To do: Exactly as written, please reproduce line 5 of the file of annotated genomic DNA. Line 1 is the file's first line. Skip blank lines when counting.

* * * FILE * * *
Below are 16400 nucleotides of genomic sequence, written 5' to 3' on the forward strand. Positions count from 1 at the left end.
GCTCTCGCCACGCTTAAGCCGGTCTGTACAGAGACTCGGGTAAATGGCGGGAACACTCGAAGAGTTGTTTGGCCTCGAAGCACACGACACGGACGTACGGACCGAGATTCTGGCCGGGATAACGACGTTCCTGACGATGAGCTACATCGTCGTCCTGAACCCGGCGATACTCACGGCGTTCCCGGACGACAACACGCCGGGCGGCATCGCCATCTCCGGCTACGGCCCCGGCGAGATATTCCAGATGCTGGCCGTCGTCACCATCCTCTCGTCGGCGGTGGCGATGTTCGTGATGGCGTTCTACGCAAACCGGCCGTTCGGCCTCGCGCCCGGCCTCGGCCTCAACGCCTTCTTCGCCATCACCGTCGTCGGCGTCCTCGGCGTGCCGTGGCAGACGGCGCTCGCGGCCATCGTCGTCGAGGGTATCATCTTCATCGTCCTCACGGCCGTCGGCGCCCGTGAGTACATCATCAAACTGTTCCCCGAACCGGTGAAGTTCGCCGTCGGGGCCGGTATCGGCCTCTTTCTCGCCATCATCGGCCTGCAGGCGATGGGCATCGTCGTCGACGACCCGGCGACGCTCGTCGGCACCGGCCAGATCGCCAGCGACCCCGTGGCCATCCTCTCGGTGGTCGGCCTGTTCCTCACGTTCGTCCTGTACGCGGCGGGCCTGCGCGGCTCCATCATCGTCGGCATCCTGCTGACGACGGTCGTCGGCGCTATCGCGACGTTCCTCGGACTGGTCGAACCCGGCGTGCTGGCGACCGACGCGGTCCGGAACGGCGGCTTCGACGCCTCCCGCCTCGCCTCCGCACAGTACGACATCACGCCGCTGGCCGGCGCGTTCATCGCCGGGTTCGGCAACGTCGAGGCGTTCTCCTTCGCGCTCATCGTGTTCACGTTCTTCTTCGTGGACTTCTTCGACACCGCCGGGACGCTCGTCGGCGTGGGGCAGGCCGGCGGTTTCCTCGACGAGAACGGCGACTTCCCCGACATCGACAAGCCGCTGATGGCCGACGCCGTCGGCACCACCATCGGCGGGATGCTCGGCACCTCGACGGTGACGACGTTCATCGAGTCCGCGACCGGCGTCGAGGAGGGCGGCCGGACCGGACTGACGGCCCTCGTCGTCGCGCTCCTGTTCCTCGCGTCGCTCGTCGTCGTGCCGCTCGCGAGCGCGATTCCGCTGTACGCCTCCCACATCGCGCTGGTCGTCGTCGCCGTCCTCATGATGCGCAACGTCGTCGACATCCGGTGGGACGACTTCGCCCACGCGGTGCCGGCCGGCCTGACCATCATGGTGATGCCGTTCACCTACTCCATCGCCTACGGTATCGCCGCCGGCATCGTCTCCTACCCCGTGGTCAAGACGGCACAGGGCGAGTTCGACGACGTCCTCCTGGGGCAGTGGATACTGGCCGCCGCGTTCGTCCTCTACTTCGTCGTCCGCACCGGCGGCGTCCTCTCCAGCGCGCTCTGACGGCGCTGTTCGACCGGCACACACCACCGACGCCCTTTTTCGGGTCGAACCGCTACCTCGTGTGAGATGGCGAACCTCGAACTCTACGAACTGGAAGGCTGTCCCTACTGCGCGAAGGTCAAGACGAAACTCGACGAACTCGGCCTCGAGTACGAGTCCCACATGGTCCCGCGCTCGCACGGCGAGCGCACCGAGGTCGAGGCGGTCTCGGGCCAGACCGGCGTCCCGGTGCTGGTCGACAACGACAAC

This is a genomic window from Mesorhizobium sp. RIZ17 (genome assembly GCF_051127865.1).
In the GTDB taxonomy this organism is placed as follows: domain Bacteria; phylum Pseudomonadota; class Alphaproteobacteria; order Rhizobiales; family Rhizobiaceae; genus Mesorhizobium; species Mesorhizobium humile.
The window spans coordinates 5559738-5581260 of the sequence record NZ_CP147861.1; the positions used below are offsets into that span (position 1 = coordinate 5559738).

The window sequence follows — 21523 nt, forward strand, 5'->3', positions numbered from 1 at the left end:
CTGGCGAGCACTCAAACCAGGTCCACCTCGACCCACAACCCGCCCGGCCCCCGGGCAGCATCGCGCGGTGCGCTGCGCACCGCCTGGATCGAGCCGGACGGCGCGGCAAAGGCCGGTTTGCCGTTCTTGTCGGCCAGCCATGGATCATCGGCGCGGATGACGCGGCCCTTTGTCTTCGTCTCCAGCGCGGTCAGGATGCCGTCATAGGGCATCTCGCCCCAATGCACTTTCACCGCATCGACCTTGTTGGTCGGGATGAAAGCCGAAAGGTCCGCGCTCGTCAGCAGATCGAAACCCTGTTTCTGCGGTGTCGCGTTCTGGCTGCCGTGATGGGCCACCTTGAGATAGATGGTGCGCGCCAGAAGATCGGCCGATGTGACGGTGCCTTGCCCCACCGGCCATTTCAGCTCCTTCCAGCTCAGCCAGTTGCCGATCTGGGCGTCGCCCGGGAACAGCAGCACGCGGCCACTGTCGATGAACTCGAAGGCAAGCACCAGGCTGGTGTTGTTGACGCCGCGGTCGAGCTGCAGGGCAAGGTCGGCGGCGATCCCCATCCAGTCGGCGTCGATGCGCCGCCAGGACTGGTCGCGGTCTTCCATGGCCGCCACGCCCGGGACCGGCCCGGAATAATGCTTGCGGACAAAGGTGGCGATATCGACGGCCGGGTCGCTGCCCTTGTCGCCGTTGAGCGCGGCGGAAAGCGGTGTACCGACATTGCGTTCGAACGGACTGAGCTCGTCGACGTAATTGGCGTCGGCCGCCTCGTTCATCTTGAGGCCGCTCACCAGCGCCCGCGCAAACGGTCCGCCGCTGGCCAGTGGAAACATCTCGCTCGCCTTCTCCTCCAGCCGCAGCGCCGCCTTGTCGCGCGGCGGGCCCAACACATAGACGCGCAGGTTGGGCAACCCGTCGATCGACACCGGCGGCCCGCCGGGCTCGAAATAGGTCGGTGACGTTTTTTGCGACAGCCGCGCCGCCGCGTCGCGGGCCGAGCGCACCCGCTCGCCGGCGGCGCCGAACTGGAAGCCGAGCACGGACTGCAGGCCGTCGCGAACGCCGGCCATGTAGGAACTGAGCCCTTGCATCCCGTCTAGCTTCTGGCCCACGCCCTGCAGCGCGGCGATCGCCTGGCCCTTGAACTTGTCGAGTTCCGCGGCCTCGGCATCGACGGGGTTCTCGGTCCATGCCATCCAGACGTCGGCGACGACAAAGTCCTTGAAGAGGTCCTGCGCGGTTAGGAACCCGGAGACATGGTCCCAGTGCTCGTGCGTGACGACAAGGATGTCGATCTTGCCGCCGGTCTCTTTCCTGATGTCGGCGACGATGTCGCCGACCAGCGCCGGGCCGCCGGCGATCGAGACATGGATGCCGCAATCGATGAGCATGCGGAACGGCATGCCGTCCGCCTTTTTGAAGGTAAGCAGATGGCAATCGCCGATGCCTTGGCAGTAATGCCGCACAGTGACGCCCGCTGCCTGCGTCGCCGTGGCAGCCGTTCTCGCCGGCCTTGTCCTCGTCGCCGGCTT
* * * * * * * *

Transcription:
The window spans coordinates 5559738-5581260 of the sequence record NZ_CP147861.1; the positions used below are offsets into that span (position 1 = coordinate 5559738).